Rep. Jesse Jackson Jr. has voted by absentee ballot from the Mayo Clinic in Minnesota, shining a spotlight on his precarious status less than a week before the election.
Jackson is being challenged by two candidates who are much less known—a Republican college professor and postal worker running as an independent—so his re-election likely is not in danger. But Jackson has done virtually no campaigning and recently checked in for a second time at the Mayo Clinic, where he’s being treated for bipolar disorder.
Jackson made a recent robocall to voters, asking for patience and saying he wants to return to work. His status raises the question of how elected officials who admit to mental challenges should be treated by voters.
Jackson’s spokesman, Kevin Lampe, said in a statement that Jackson will not hold an election night event next week.
Jackson’s wife Sandi Jackson told Reuters that he is doing “about the same” upon returning to Mayo.
“He’s going to stay there for the duration as far as we know right now,” she told Reuters. “He’s doing about the same. He’s still at the hospital … We’re still very prayerful that all goes well. You know, these things take time.”
A poll released last week found 58 percent of voters in his heavily Democratic Chicago-area district would vote for Jackson, compared with 27 percent for his Republican opponent and 15 percent for an independent candidate.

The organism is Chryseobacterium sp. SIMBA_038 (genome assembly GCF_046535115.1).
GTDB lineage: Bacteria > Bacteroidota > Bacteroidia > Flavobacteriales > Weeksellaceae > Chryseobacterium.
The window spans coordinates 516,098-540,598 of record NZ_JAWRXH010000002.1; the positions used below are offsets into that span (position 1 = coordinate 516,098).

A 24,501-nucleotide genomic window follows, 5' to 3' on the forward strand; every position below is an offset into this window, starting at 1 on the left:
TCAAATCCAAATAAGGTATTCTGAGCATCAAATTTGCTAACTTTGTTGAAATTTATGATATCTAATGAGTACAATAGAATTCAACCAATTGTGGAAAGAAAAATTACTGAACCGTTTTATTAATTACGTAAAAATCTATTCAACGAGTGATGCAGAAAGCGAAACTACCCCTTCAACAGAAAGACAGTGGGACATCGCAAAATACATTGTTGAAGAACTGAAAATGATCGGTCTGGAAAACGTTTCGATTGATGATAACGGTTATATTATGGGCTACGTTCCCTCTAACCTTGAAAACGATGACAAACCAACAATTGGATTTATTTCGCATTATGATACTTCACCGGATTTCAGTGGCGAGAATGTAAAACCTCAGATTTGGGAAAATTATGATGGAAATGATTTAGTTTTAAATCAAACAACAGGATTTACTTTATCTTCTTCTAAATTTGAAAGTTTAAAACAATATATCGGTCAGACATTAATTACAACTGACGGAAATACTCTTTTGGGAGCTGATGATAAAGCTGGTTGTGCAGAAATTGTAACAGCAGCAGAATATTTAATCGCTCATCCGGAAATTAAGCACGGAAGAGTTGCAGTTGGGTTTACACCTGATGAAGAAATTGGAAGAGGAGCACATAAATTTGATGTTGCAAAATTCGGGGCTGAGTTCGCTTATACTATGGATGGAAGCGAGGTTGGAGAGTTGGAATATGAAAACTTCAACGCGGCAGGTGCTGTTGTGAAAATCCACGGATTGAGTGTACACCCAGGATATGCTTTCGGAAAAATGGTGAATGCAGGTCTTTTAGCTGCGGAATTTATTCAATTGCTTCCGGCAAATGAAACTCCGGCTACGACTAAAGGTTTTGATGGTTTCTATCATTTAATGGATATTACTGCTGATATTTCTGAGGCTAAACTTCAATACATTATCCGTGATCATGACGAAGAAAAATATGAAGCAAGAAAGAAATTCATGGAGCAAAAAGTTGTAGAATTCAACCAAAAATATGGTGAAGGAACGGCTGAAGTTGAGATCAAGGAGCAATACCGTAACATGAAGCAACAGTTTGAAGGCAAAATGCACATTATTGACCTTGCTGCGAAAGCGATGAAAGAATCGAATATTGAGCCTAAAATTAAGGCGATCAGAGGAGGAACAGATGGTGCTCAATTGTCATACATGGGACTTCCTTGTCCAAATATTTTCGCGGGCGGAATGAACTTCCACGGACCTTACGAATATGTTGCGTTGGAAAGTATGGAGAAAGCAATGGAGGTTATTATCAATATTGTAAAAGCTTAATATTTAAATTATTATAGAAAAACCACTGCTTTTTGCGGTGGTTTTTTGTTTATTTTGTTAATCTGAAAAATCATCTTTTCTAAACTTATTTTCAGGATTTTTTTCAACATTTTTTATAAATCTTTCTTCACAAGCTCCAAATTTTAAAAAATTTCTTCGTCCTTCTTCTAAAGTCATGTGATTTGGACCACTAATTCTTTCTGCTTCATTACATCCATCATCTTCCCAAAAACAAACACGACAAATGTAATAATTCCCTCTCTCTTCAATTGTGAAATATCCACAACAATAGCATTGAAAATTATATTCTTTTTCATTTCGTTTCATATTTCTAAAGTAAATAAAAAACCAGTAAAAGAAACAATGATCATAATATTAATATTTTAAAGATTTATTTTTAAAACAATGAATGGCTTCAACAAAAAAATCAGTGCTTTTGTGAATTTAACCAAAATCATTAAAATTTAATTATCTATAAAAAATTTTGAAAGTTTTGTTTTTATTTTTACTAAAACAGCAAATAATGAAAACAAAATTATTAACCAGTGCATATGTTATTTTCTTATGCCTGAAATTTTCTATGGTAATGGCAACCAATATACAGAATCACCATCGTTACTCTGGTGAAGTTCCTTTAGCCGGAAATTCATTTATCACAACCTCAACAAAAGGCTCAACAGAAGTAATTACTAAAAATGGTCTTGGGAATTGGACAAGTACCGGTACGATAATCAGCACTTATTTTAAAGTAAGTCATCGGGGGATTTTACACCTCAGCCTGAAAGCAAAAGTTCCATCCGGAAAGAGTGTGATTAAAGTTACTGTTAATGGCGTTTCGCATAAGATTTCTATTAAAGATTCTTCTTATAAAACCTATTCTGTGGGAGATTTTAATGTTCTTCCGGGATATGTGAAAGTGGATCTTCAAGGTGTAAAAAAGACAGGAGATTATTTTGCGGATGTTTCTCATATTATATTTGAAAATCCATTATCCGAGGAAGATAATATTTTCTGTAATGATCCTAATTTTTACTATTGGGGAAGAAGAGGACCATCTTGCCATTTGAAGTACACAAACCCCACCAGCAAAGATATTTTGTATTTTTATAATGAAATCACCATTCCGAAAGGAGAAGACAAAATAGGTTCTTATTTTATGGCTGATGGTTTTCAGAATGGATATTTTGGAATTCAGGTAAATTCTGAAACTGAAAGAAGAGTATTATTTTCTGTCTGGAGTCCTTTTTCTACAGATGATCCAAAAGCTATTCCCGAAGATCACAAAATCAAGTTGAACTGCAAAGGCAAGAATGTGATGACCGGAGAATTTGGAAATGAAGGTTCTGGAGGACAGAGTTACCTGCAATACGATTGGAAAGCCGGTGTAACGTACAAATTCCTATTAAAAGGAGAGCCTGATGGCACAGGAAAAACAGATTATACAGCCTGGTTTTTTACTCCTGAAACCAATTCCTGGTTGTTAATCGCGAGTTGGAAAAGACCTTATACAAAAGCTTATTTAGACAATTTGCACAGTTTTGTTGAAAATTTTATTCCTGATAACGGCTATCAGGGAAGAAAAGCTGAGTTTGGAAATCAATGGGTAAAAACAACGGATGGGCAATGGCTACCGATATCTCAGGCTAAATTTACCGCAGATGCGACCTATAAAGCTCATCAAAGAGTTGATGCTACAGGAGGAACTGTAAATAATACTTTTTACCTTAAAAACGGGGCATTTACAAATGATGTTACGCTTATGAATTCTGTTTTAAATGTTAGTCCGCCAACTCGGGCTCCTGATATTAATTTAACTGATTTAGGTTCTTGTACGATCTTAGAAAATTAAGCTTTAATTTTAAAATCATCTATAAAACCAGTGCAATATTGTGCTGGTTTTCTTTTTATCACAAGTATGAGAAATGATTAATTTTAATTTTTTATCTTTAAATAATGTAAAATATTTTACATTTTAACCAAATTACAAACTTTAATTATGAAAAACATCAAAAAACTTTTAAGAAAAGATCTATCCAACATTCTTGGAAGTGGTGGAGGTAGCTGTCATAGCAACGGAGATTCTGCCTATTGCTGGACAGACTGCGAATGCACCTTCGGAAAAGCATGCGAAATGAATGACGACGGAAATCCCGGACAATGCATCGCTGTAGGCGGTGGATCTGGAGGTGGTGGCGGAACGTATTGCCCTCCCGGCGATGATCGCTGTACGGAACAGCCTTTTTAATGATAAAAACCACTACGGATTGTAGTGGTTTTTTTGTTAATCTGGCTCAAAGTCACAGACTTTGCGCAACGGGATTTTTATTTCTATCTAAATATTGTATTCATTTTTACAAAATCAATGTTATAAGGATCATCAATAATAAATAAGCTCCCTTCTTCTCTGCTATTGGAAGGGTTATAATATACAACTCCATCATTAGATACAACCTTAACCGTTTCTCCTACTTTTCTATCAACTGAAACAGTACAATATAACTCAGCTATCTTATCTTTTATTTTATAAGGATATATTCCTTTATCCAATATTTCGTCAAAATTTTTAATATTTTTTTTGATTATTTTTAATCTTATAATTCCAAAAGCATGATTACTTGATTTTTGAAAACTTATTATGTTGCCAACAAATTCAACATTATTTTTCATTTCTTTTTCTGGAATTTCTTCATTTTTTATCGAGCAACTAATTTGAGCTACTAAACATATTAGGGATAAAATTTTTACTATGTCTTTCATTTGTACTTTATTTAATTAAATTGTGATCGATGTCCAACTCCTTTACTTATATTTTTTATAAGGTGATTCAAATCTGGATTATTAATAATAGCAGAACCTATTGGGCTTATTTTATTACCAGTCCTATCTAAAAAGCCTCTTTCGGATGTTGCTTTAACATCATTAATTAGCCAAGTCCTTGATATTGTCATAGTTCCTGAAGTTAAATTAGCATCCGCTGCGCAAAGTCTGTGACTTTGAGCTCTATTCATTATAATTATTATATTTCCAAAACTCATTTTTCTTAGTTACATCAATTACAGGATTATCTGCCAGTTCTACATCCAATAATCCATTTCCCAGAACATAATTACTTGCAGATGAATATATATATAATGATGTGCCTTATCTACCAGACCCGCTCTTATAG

Jackson has been in Congress since 1995.
Last week, Jackson spoke to his constituents via a recorded call.
“I’m starting to heal,” Jackson said in the call, released to Chicago radio station WBEZ and other sources in the second congressional district. “The good news is my health is improving, but my doctors tell me the road to recovery is a long one.”
“I am anxious to return to work on your behalf. But at this time, it’s against medical advice,” he added. “While I will always give my all to my constituents, I ask you to continue with your patience as I work to get my health back.”
Jackson, Jr. has been under an FBI investigation due to allegations of the congressman misappropriating campaign funds. According to the Chicago Sun-Times, the federal probe is entering its final stages, and Jackson could face indictment before the election. Jackson has yet to address the investigation, and has not been campaigning. With early voting starting on Monday for Illinois, Jackson appealed to voters for their patience.
“Like many human beings, a series of events came together in my life at the same time and they have been difficult to sort through. I am human. I am doing my best. I am trying to sort through them all,” he said in the call. “With your help, your patience, and God’s grace, we will continue to work together to strengthen our communities, provide a better future for our children and leave the world a better than we found it.”